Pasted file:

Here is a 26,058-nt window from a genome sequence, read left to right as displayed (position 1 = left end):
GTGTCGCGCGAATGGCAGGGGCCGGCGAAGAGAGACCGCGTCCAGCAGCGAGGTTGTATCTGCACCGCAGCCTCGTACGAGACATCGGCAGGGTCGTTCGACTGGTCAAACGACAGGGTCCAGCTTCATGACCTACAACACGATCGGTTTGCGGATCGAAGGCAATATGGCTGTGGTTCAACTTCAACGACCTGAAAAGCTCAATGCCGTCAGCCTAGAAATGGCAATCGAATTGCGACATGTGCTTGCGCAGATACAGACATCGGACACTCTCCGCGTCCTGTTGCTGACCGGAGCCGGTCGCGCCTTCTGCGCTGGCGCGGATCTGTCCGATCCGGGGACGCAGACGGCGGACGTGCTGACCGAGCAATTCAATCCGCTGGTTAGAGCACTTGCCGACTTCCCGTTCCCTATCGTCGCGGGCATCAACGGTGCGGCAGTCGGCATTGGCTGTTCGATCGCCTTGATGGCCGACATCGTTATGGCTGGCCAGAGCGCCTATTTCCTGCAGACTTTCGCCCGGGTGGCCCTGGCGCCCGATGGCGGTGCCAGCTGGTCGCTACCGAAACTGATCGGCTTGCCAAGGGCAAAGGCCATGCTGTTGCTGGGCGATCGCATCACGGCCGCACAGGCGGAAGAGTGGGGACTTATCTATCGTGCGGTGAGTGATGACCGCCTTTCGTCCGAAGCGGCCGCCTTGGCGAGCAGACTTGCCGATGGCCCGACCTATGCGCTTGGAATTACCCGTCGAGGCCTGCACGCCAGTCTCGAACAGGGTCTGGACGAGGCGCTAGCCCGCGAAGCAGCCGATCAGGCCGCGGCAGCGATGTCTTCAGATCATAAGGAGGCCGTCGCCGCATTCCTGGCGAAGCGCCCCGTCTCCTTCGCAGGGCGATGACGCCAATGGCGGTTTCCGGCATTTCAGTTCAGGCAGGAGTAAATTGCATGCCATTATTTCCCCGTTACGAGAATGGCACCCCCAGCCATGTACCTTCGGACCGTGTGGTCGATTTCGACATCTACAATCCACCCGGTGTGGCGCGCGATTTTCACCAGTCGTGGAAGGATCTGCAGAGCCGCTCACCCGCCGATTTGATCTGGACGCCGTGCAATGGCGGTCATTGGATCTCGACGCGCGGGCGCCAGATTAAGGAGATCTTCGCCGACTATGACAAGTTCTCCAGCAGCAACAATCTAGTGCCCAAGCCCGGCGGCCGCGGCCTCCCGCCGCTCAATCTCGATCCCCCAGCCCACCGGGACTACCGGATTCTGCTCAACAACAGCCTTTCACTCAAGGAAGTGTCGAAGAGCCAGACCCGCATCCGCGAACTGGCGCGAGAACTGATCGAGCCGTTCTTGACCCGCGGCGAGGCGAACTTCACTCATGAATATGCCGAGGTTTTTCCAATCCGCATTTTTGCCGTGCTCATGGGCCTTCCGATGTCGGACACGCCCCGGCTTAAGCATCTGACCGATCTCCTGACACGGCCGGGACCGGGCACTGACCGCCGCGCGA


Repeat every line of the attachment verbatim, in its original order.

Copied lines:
Here is a 26,058-nt window from a genome sequence, read left to right as displayed (position 1 = left end):
GTGTCGCGCGAATGGCAGGGGCCGGCGAAGAGAGACCGCGTCCAGCAGCGAGGTTGTATCTGCACCGCAGCCTCGTACGAGACATCGGCAGGGTCGTTCGACTGGTCAAACGACAGGGTCCAGCTTCATGACCTACAACACGATCGGTTTGCGGATCGAAGGCAATATGGCTGTGGTTCAACTTCAACGACCTGAAAAGCTCAATGCCGTCAGCCTAGAAATGGCAATCGAATTGCGACATGTGCTTGCGCAGATACAGACATCGGACACTCTCCGCGTCCTGTTGCTGACCGGAGCCGGTCGCGCCTTCTGCGCTGGCGCGGATCTGTCCGATCCGGGGACGCAGACGGCGGACGTGCTGACCGAGCAATTCAATCCGCTGGTTAGAGCACTTGCCGACTTCCCGTTCCCTATCGTCGCGGGCATCAACGGTGCGGCAGTCGGCATTGGCTGTTCGATCGCCTTGATGGCCGACATCGTTATGGCTGGCCAGAGCGCCTATTTCCTGCAGACTTTCGCCCGGGTGGCCCTGGCGCCCGATGGCGGTGCCAGCTGGTCGCTACCGAAACTGATCGGCTTGCCAAGGGCAAAGGCCATGCTGTTGCTGGGCGATCGCATCACGGCCGCACAGGCGGAAGAGTGGGGACTTATCTATCGTGCGGTGAGTGATGACCGCCTTTCGTCCGAAGCGGCCGCCTTGGCGAGCAGACTTGCCGATGGCCCGACCTATGCGCTTGGAATTACCCGTCGAGGCCTGCACGCCAGTCTCGAACAGGGTCTGGACGAGGCGCTAGCCCGCGAAGCAGCCGATCAGGCCGCGGCAGCGATGTCTTCAGATCATAAGGAGGCCGTCGCCGCATTCCTGGCGAAGCGCCCCGTCTCCTTCGCAGGGCGATGACGCCAATGGCGGTTTCCGGCATTTCAGTTCAGGCAGGAGTAAATTGCATGCCATTATTTCCCCGTTACGAGAATGGCACCCCCAGCCATGTACCTTCGGACCGTGTGGTCGATTTCGACATCTACAATCCACCCGGTGTGGCGCGCGATTTTCACCAGTCGTGGAAGGATCTGCAGAGCCGCTCACCCGCCGATTTGATCTGGACGCCGTGCAATGGCGGTCATTGGATCTCGACGCGCGGGCGCCAGATTAAGGAGATCTTCGCCGACTATGACAAGTTCTCCAGCAGCAACAATCTAGTGCCCAAGCCCGGCGGCCGCGGCCTCCCGCCGCTCAATCTCGATCCCCCAGCCCACCGGGACTACCGGATTCTGCTCAACAACAGCCTTTCACTCAAGGAAGTGTCGAAGAGCCAGACCCGCATCCGCGAACTGGCGCGAGAACTGATCGAGCCGTTCTTGACCCGCGGCGAGGCGAACTTCACTCATGAATATGCCGAGGTTTTTCCAATCCGCATTTTTGCCGTGCTCATGGGCCTTCCGATGTCGGACACGCCCCGGCTTAAGCATCTGACCGATCTCCTGACACGGCCGGGACCGGGCACTGACCGCCGCGCGA